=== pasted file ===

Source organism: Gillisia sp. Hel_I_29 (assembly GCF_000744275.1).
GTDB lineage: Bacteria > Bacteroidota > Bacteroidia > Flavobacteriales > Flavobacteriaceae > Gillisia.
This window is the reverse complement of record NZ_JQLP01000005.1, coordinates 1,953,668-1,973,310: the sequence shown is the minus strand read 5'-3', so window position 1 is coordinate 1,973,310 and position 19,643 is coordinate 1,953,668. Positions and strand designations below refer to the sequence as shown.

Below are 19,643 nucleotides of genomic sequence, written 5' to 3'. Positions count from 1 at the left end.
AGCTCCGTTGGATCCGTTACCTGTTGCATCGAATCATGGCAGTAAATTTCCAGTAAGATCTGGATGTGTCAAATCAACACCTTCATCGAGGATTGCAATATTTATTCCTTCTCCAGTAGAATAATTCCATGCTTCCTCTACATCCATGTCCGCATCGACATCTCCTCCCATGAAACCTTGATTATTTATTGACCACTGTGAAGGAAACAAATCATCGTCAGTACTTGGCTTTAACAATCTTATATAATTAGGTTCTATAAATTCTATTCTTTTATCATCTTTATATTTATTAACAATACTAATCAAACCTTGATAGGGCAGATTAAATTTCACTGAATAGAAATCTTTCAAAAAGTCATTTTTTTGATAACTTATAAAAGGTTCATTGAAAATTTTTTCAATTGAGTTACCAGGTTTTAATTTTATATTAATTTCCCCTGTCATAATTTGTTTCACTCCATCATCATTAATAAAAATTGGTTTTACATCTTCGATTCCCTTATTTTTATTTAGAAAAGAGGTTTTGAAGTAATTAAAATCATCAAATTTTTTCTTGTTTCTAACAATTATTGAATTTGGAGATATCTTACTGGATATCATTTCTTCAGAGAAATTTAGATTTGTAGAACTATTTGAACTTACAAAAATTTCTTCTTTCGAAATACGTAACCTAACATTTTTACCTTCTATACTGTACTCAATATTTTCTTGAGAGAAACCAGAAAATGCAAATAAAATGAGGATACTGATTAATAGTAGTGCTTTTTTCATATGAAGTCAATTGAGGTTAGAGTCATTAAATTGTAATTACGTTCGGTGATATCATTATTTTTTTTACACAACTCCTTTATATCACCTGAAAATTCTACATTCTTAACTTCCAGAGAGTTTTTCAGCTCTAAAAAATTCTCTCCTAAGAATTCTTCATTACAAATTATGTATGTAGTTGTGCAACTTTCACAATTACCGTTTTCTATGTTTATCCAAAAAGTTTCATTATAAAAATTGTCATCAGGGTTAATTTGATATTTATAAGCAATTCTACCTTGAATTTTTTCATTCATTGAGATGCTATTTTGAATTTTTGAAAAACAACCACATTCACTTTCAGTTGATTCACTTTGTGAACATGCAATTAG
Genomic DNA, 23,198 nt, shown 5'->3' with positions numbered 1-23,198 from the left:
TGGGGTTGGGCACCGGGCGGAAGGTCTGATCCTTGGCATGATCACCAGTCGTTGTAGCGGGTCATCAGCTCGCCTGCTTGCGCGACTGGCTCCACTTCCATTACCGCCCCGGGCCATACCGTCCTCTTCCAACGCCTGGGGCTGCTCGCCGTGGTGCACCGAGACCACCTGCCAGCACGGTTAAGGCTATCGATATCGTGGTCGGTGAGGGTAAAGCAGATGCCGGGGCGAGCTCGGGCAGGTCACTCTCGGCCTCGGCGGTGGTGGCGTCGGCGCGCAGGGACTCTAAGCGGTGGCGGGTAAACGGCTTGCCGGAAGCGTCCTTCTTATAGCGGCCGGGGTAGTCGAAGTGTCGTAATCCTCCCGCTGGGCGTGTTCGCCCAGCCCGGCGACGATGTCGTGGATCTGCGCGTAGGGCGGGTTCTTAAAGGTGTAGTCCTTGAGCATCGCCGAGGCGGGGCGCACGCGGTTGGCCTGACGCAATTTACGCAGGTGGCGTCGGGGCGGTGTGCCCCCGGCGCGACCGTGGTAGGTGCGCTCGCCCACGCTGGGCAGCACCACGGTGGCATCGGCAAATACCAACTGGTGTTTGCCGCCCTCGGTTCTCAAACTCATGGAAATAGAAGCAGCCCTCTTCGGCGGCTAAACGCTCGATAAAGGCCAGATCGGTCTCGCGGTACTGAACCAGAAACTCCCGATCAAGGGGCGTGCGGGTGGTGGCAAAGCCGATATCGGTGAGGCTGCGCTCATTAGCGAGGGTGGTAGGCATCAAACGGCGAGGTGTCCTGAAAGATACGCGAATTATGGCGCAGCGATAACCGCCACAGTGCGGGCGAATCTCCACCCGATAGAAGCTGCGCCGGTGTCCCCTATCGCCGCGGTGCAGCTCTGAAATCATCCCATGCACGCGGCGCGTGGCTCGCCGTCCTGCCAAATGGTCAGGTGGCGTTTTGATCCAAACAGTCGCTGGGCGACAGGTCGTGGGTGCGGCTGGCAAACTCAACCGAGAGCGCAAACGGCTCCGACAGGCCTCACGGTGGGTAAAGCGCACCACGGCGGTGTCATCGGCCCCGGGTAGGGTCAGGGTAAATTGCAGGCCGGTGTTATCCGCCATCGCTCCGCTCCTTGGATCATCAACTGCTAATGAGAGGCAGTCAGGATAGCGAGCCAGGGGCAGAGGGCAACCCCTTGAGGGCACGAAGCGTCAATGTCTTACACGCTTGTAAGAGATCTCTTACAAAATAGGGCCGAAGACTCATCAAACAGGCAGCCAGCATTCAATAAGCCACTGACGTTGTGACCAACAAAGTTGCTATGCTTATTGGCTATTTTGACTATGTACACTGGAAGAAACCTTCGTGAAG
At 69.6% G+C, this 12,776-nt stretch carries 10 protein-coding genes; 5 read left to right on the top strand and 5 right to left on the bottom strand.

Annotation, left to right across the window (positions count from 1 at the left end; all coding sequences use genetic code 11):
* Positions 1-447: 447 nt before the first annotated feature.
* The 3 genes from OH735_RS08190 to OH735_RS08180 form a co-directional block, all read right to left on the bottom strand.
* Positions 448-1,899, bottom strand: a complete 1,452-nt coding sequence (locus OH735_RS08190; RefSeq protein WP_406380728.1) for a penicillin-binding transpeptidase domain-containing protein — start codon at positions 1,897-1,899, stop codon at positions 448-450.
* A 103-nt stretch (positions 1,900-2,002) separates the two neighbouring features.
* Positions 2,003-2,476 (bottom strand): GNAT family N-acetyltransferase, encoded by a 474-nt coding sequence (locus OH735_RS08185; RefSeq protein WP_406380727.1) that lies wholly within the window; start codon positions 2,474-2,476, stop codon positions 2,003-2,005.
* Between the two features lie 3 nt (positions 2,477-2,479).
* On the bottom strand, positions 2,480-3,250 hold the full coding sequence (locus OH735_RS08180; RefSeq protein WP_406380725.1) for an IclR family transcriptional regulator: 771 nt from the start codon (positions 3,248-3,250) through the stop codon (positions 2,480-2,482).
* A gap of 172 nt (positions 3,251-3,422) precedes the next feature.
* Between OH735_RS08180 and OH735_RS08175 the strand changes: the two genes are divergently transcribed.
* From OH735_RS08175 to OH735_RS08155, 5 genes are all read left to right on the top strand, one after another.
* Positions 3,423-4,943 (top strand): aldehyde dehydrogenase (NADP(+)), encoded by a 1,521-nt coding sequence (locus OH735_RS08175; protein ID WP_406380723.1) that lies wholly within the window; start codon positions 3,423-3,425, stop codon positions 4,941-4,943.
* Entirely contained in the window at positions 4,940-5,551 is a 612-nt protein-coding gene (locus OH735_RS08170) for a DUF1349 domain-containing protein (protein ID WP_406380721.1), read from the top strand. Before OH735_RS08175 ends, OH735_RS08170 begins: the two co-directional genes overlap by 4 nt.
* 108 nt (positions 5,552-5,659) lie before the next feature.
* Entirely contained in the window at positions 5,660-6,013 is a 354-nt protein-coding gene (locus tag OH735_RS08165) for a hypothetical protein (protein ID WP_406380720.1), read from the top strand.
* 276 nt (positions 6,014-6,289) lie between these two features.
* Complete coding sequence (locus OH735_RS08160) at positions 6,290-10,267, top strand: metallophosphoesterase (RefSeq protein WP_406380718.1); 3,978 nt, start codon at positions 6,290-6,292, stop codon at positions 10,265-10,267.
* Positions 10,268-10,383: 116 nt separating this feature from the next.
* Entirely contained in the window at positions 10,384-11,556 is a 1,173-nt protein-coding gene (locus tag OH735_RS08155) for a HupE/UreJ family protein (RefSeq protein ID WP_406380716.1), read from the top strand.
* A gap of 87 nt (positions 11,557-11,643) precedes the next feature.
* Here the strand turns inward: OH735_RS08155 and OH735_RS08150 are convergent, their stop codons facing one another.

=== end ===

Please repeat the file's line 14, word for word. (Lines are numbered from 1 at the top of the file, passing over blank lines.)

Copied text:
* Positions 2,003-2,476 (bottom strand): GNAT family N-acetyltransferase, encoded by a 474-nt coding sequence (locus OH735_RS08185; RefSeq protein WP_406380727.1) that lies wholly within the window; start codon positions 2,474-2,476, stop codon positions 2,003-2,005.